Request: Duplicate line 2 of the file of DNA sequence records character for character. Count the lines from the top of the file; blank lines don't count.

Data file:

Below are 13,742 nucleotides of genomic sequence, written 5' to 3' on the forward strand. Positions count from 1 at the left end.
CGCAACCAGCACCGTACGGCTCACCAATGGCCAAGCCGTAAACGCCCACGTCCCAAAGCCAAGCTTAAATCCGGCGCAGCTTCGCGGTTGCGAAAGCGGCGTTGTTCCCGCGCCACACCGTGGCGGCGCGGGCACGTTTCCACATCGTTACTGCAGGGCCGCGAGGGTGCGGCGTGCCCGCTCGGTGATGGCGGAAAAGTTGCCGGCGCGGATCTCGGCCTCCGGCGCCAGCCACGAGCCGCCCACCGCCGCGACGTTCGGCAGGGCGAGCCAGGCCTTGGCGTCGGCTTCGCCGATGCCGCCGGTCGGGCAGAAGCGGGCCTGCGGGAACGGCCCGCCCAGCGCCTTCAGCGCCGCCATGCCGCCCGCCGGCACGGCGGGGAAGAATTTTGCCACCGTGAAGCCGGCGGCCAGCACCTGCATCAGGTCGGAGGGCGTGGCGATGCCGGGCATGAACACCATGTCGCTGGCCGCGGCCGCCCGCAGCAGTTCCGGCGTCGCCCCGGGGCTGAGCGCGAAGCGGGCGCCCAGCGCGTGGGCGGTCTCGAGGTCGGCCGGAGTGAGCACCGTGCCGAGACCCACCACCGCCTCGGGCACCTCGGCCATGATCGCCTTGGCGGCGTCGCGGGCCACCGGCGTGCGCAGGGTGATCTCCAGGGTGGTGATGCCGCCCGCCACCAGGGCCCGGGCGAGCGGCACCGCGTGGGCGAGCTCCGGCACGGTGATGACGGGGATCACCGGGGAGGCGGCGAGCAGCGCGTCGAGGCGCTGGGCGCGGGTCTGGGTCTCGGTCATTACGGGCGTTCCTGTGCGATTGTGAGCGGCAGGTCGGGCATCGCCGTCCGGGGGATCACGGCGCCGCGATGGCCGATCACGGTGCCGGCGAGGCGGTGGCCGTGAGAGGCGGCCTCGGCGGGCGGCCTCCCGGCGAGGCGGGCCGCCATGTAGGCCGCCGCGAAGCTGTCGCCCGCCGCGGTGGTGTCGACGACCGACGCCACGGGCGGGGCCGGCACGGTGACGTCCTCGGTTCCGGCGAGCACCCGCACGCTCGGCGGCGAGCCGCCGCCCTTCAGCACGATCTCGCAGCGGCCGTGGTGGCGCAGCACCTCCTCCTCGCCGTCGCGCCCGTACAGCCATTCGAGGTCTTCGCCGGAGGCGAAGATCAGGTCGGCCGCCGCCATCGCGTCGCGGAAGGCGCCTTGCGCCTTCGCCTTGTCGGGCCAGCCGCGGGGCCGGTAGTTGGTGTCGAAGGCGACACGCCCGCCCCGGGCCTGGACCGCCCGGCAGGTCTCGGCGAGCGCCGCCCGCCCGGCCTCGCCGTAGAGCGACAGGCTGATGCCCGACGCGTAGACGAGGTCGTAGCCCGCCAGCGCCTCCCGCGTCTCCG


CGCAACCAGCACCGTACGGCTCACCAATGGCCAAGCCGTAAACGCCCACGTCCCAAAGCCAAGCTTAAATCCGGCGCAGCTTCGCGGTTGCGAAAGCGGCGTTGTTCCCGCGCCACACCGTGGCGGCGCGGGCACGTTTCCACATCGTTACTGCAGGGCCGCGAGGGTGCGGCGTGCCCGCTCGGTGATGGCGGAAAAGTTGCCGGCGCGGATCTCGGCCTCCGGCGCCAGCCACGAGCCGCCCACCGCCGCGACGTTCGGCAGGGCGAGCCAGGCCTTGGCGTCGGCTTCGCCGATGCCGCCGGTCGGGCAGAAGCGGGCCTGCGGGAACGGCCCGCCCAGCGCCTTCAGCGCCGCCATGCCGCCCGCCGGCACGGCGGGGAAGAATTTTGCCACCGTGAAGCCGGCGGCCAGCACCTGCATCAGGTCGGAGGGCGTGGCGATGCCGGGCATGAACACCATGTCGCTGGCCGCGGCCGCCCGCAGCAGTTCCGGCGTCGCCCCGGGGCTGAGCGCGAAGCGGGCGCCCAGCGCGTGGGCGGTCTCGAGGTCGGCCGGAGTGAGCACCGTGCCGAGACCCACCACCGCCTCGGGCACCTCGGCCATGATCGCCTTGGCGGCGTCGCGGGCCACCGGCGTGCGCAGGGTGATCTCCAGGGTGGTGATGCCGCCCGCCACCAGGGCCCGGGCGAGCGGCACCGCGTGGGCGAGCTCCGGCACGGTGATGACGGGGATCACCGGGGAGGCGGCGAGCAGCGCGTCGAGGCGCTGGGCGCGGGTCTGGGTCTCGGTCATTACGGGCGTTCCTGTGCGATTGTGAGCGGCAGGTCGGGCATCGCCGTCCGGGGGATCACGGCGCCGCGATGGCCGATCACGGTGCCGGCGAGGCGGTGGCCGTGAGAGGCGGCCTCGGCGGGCGGCCTCCCGGCGAGGCGGGCCGCCATGTAGGCCGCCGCGAAGCTGTCGCCCGCCGCGGTGGTGTCGACGACCGACGCCACGGGCGGGGCCGGCACGGTGACGTCCTCGGTTCCGGCGAGCACCCGCACGCTCGGCGGCGAGCCGCCGCCCTTCAGCACGATCTCGCAGCGGCCGTGGTGGCGCAGCACCTCCTCCTCGCCGTCGCGCCCGTACAGCCATTCGAGGTCTTCGCCGGAGGCGAAGATCAGGTCGGCCGCCGCCATCGCGTCGCGGAAGGCGCCTTGCGCCTTCGCCTTGTCGGGCCAGCCGCGGGGCCGGTAGTTGGTGTCGAAGGCGACACGCCCGCCCCGGGCCTGGACCGCCCGGCAGGTCTCGGCGAGCGCCGCCCGCCCGGCCTCGCCGTAGAGCGACAGGCTGATGCCCGACGCGTAGACGAGGTCGTAGCCCGCCAGCGCCTCCCGCGTCTCCG